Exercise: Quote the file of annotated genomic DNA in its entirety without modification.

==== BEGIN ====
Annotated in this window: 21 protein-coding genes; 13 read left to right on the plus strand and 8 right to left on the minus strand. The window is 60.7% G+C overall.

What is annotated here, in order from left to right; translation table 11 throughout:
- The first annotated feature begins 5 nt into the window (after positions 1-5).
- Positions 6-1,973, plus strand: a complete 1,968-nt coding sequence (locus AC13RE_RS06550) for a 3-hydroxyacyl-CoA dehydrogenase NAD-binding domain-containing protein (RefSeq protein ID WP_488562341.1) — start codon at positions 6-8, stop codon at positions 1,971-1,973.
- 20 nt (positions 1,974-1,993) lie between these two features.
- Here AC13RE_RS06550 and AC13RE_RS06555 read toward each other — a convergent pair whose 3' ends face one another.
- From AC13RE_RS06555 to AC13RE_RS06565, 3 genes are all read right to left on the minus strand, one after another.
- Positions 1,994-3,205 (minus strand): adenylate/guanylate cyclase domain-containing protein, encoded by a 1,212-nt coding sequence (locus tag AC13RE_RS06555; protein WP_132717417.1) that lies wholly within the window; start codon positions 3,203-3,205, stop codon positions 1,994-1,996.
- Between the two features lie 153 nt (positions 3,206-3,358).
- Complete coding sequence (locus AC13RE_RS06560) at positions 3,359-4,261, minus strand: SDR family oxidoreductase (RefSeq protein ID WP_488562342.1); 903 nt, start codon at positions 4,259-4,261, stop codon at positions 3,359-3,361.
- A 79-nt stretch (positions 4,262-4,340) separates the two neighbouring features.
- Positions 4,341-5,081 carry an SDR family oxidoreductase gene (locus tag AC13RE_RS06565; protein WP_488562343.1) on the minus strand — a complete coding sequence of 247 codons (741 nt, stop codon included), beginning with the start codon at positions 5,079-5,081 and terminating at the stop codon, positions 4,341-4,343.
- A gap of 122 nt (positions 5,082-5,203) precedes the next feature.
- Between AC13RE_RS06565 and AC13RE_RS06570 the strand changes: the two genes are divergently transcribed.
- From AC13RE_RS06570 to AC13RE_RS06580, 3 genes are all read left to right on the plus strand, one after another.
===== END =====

Annotated in this window: 21 protein-coding genes; 13 read left to right on the plus strand and 8 right to left on the minus strand. The window is 60.7% G+C overall.

What is annotated here, in order from left to right; translation table 11 throughout:
- The first annotated feature begins 5 nt into the window (after positions 1-5).
- Positions 6-1,973, plus strand: a complete 1,968-nt coding sequence (locus AC13RE_RS06550) for a 3-hydroxyacyl-CoA dehydrogenase NAD-binding domain-containing protein (RefSeq protein ID WP_488562341.1) — start codon at positions 6-8, stop codon at positions 1,971-1,973.
- 20 nt (positions 1,974-1,993) lie between these two features.
- Here AC13RE_RS06550 and AC13RE_RS06555 read toward each other — a convergent pair whose 3' ends face one another.
- From AC13RE_RS06555 to AC13RE_RS06565, 3 genes are all read right to left on the minus strand, one after another.
- Positions 1,994-3,205 (minus strand): adenylate/guanylate cyclase domain-containing protein, encoded by a 1,212-nt coding sequence (locus tag AC13RE_RS06555; protein WP_132717417.1) that lies wholly within the window; start codon positions 3,203-3,205, stop codon positions 1,994-1,996.
- Between the two features lie 153 nt (positions 3,206-3,358).
- Complete coding sequence (locus AC13RE_RS06560) at positions 3,359-4,261, minus strand: SDR family oxidoreductase (RefSeq protein ID WP_488562342.1); 903 nt, start codon at positions 4,259-4,261, stop codon at positions 3,359-3,361.
- A 79-nt stretch (positions 4,262-4,340) separates the two neighbouring features.
- Positions 4,341-5,081 carry an SDR family oxidoreductase gene (locus tag AC13RE_RS06565; protein WP_488562343.1) on the minus strand — a complete coding sequence of 247 codons (741 nt, stop codon included), beginning with the start codon at positions 5,079-5,081 and terminating at the stop codon, positions 4,341-4,343.
- A gap of 122 nt (positions 5,082-5,203) precedes the next feature.
- Between AC13RE_RS06565 and AC13RE_RS06570 the strand changes: the two genes are divergently transcribed.
- From AC13RE_RS06570 to AC13RE_RS06580, 3 genes are all read left to right on the plus strand, one after another.